The IJ rejected Krouchevski's claims, primarily because he thought that the story Krouchevski told was incredible. The IJ gave several reasons for disbelieving Krouchevski's testimony. The IJ noted, first, that Krouchevski's original asylum application did not mention UMO-Ilinden at all, nor did it describe his alleged arrest and beating by Bulgarian police. These claims appeared only in the second application, filed in 1994 — after the communist government had disintegrated and a new democratic state was emerging. Second, there are inconsistencies between Krouchevski's 1994 application and his testimony before the IJ. Specifically, Krouchevski alleged on his application that when police raided the UMO meeting in 1989, they arrested all 10 or 15 participants, including Krouchevski and his father; when he testified at the hearing, Krouchevski asserted that only he and his father were arrested. The meeting's purpose also changed between the time of the application and the time of the hearing: the application reports that the meeting commemorated a Macedonian uprising in 1903, but Krouchevski testified that the meeting aimed to persuade local authorities to reopen a church. Similarly, Krouchevski asserted in his application that his father was also indicted for violating § 108 of the Bulgarian penal code; at his hearing, he denied that there was any such "court case" against his father, who remained in Bulgaria.
Third, the IJ noted that the circumstances of Krouchevski's 1990 departure from Bulgaria cast doubt on his claim to be a leader of the UMO. According to Krouchevski's own documentary evidence, the Bulgarian government in 1990 prevented prominent members of UMO-Ilinden from leaving the country, either by confiscating their passports or denying them exit visas, or both. Notwithstanding his self-proclaimed leadership position within UMO-Ilinden, however, Krouchevski was in fact able to obtain a passport and exit permit to leave Bulgaria in 1990. Confronted with this information during the hearing before the IJ, Krouchevski first claimed that he had actually left Bulgaria in 1988. Then he testified that he gave his passport "to some other fellow passenger," who had it stamped while Krouchevski hid from authorities on his train. The IJ ultimately disbelieved these explanations, like Krouchevski's explanations for the discrepancies between his testimony and the record evidence.
On appeal, Krouchevski's central obstacle is that the bulk of his evidence consists of his testimony, and the IJ found that testimony to be incredible. Without casting doubt on the IJ's adverse credibility determination, therefore, Krouchevski cannot point to pertinent evidence demonstrating that he qualifies for asylum. See 8 C.F.R. § 208.13 (applicant has burden of demonstrating his qualification for asylum). Krouchevski faces an uphill battle in this regard. An IJ's credibility determination must be supported by "specific, cogent reasons" that "bear a legitimate nexus to the finding," Ahmad v. INS, 163 F.3d 457, 461 (7th Cir. 1999), but if it is, only "extraordinary circumstances" can justify our overturning it. See Pop, 270 F.3d at 530-31; Ahmad v. INS, 163 F.3d 457, 461 (7th Cir. 1999). Furthermore, we will uphold the determination that Krouchevski was not eligible for asylum if it is supported "by reasonable, substantial, and probative evidence on the record considered as a whole." INS v. Elias-Zacarias, 502 U.S. 478, 481, 112 S. Ct. 812, 117 L. Ed. 2d 38 (1992); Pop v. INS, 270 F.3d 527, 529 (7th Cir. 2001). We reverse only if the evidence is such that a reasonable fact finder would be compelled to reach an opposite conclusion. Pop, 270 F.3d at 529.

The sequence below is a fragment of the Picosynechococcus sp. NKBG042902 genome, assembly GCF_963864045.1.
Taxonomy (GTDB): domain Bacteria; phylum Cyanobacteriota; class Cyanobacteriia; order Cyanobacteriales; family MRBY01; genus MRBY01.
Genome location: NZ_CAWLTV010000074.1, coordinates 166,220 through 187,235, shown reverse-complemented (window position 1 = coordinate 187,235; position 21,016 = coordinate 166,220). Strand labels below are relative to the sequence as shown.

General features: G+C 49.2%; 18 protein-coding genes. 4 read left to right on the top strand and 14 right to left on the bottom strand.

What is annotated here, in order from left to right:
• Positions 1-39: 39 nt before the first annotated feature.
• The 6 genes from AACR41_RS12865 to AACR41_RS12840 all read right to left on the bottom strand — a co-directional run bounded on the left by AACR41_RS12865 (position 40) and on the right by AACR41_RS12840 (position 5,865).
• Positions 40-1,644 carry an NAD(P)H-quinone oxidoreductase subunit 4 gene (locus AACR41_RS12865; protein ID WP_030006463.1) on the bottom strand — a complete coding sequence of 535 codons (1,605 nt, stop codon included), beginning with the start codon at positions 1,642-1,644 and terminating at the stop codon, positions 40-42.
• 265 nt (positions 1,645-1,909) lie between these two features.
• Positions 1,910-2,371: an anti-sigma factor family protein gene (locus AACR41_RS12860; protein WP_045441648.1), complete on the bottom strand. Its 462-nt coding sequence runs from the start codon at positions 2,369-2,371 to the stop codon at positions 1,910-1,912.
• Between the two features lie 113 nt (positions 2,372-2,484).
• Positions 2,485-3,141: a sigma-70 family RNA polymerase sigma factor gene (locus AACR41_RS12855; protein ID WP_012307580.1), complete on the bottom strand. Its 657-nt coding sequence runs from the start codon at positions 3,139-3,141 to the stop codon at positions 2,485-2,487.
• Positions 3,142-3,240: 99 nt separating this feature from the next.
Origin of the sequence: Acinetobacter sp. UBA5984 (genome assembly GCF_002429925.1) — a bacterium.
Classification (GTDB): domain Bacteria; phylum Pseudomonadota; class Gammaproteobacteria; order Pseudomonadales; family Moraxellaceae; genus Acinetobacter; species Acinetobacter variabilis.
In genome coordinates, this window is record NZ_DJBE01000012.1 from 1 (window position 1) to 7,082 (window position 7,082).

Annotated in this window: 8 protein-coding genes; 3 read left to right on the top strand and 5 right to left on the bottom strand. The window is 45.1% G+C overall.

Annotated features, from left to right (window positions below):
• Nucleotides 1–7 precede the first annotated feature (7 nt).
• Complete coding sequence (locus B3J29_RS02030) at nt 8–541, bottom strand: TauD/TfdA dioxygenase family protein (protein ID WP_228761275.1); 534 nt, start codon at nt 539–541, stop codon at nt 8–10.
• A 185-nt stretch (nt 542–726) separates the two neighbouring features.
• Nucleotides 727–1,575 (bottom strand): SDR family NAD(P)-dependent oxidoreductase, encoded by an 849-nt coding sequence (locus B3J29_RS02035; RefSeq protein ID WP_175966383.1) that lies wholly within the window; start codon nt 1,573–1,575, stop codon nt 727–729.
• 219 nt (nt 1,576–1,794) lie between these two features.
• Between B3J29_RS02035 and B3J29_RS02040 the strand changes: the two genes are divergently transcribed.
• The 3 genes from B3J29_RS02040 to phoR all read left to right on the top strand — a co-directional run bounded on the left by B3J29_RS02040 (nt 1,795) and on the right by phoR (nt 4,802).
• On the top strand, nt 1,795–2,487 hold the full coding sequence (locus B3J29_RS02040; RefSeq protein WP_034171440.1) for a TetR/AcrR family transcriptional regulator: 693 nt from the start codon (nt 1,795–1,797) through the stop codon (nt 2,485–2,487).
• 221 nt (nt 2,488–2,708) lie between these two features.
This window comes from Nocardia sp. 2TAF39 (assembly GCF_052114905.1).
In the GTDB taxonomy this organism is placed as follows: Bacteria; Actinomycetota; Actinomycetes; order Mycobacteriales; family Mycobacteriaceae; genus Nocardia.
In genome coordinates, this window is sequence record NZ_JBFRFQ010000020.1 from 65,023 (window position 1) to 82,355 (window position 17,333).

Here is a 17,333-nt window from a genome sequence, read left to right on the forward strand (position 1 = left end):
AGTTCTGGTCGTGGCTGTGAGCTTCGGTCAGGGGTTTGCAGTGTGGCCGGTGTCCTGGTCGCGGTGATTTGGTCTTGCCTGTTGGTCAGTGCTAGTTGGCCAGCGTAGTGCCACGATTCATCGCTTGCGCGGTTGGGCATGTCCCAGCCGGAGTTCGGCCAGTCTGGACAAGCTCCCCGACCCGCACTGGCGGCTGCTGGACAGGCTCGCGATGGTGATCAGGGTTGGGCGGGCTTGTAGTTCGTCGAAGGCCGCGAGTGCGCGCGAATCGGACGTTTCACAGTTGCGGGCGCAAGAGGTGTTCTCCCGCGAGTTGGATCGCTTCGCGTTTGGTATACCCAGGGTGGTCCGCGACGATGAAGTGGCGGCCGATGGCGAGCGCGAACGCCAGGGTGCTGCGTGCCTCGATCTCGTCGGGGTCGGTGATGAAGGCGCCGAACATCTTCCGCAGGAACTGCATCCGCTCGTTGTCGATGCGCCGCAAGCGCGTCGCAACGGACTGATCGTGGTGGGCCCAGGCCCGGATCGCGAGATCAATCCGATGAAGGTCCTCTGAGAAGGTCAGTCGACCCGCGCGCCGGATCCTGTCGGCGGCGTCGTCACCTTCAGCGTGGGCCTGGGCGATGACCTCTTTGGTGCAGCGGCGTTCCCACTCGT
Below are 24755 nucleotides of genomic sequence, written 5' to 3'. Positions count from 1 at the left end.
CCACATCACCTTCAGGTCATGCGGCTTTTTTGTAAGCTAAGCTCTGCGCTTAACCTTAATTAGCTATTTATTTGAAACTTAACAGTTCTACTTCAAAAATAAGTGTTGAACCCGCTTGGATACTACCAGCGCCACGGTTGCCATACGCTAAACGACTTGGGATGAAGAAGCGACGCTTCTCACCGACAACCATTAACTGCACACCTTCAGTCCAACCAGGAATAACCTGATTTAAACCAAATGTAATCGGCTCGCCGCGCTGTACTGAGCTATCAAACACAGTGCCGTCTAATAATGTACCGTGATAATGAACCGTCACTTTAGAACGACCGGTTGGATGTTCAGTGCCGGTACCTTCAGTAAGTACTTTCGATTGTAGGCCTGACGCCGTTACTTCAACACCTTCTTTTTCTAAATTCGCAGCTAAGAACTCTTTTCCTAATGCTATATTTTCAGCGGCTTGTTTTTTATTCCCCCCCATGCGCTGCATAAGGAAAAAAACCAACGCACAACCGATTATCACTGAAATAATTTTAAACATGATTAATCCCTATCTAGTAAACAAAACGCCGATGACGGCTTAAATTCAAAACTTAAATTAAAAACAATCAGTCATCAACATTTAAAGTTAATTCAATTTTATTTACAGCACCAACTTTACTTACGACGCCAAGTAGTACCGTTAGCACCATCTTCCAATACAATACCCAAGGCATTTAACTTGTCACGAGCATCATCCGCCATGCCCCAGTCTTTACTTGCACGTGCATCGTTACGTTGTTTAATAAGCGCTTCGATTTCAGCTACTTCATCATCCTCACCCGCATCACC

Krouchevski's arguments on appeal do not convince us to overturn the IJ's findings. He focuses mostly on the possibility that the discrepancies noted by the IJ were actually the result of mistranslated or misunderstood testimony, and thus not "real" discrepancies. He claims, for example, that when he testified that only he and his father were arrested after the UMO meeting, what he really meant was that out of the 10 or 15 people detained, only he and his father were actually charged with a crime. Similarly, he asserts that there is no discrepancy between saying that the authorities indicted his father and saying there was no "court case" against his father; what he meant, explains Krouchevski, is that there was no current case against his father. Although Krouchevski's post hoc interpretations of his statements indeed draw consistencies out of apparent discrepancies, his interpretations are not the only ones possible. Those offered by the IJ also appear to be valid, and where credibility determinations are concerned "a reviewing court should not supersede an administrative agency's findings simply because an alternative finding could also be supported by substantial evidence." Ahmad, 163 F.3d at 461.
Krouchevski also suggests that the documentary evidence he submitted corroborates his story, and thus should convince us that the IJ's credibility determination was wrong. This evidence includes what purport to be photocopies of the letters sent to his wife by the Bulgarian prosecutor, copies of the two summonses sent to him in 1990, a hospital report from 1989 establishing that Krouchevski sustained a concussion in police headquarters, and a 1997 letter to the editor of a Bulgarian newspaper describing Krouchevski as a Macedonian activist. The IJ disbelieved the authenticity of the first three of these documents, which apparently were not issued on official stationary — but even if the documents are authentic, they do not prove by themselves that Krouchevski is telling the truth regarding his involvement in UMO-Ilinden. The summonses note that Krouchevski is charged with violating § 108 of the Bulgarian penal code, but that charge could have arisen from his participation in an anti-communist group, as his original asylum application claimed. The alleged letters from the prosecutor reveal nothing about the nature of the case against Krouchevski; he could as easily be charged for stealing bicycles as for organizing a Macedonian political party. Similarly, the hospital report does not show how or why Krouchevski sustained the concussion at police headquarters in 1989. In other words, these three documents could corroborate any number of stories; they do not prove that the one Krouchevski told is the truth. And though the letter to the editor corroborates Krouchevski's claim to have been a Macedonian activist in Bulgaria, it does not prove that he ever suffered persecution for that activism.
This appeal was submitted on the briefs and the record after we granted the appellant's motion to waive oral argument See Fed. R. App. P. 34(f); Circuit Rule 34(e).
Because Krouchevski entered deportation proceedings prior to April 1, 1997, we apply statutory immigration law as it stood prior to passage of the Illegal Immigration Reform and Immigrant Responsibility Act of 1996 See Bradvica v. INS, 128 F.3d 1009, 1011 n. 1 (7th Cir. 1997).